The case for gender equality has never been stronger — not only the ethical case but the investment and economic cases, as well. Progress, however, remains slow and somewhat patchy, for the same reasons that efforts to tackle other forms of inequality are measured by the turtle’s pace rather than the gazelle’s: The power elite almost never give up ground without a fight. But that’s turning into a losing, if protracted, battle.

The logical power of the case for equality persists, and, increasingly, investors are understanding the power of that logic. Over the past couple of years we have seen some large, mainstream asset managers and asset owners begin to withhold votes from all-male boards or from certain committee chairs at all-male boards. Shareholder proposals asking that companies conduct pay audits and take steps to mend gender pay gaps have been getting double-digit votes, and while few have passed, the vote tallies have been respectable, especially considering that at many of the tech companies that receive these proposals, insider voting power is considerable.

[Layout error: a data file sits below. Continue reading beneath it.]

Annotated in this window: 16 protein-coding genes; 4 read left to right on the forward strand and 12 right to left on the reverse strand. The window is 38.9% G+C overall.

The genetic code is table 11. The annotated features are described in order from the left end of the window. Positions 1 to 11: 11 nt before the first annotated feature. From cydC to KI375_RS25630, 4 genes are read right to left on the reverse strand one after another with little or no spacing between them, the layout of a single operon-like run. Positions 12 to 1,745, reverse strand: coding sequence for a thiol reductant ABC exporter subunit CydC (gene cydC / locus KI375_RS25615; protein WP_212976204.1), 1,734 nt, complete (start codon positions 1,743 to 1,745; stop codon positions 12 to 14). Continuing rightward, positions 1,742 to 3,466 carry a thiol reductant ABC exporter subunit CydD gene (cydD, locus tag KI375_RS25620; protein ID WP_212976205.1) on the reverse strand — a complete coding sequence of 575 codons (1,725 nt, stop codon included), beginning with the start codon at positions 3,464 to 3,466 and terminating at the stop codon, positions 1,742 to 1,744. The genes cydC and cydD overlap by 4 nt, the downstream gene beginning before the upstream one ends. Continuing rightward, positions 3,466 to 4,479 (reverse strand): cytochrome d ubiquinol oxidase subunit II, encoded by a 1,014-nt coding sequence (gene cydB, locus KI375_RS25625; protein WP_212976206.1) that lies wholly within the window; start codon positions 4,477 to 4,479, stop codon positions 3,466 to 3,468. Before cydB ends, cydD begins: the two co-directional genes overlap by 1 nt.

The literature that supports votes such as these and investor interest in diversity continues to grow and is becoming richer in content: No longer are the studies only about the correlation between board gender diversity and share prices, or other measures of financial performance. Those studies are still being done, but the landscape is more varied now, with encompassing subjects such as risk, sustainability and innovation, and their connection with gender diversity. Here are some of the noteworthy recent additions to that literature.

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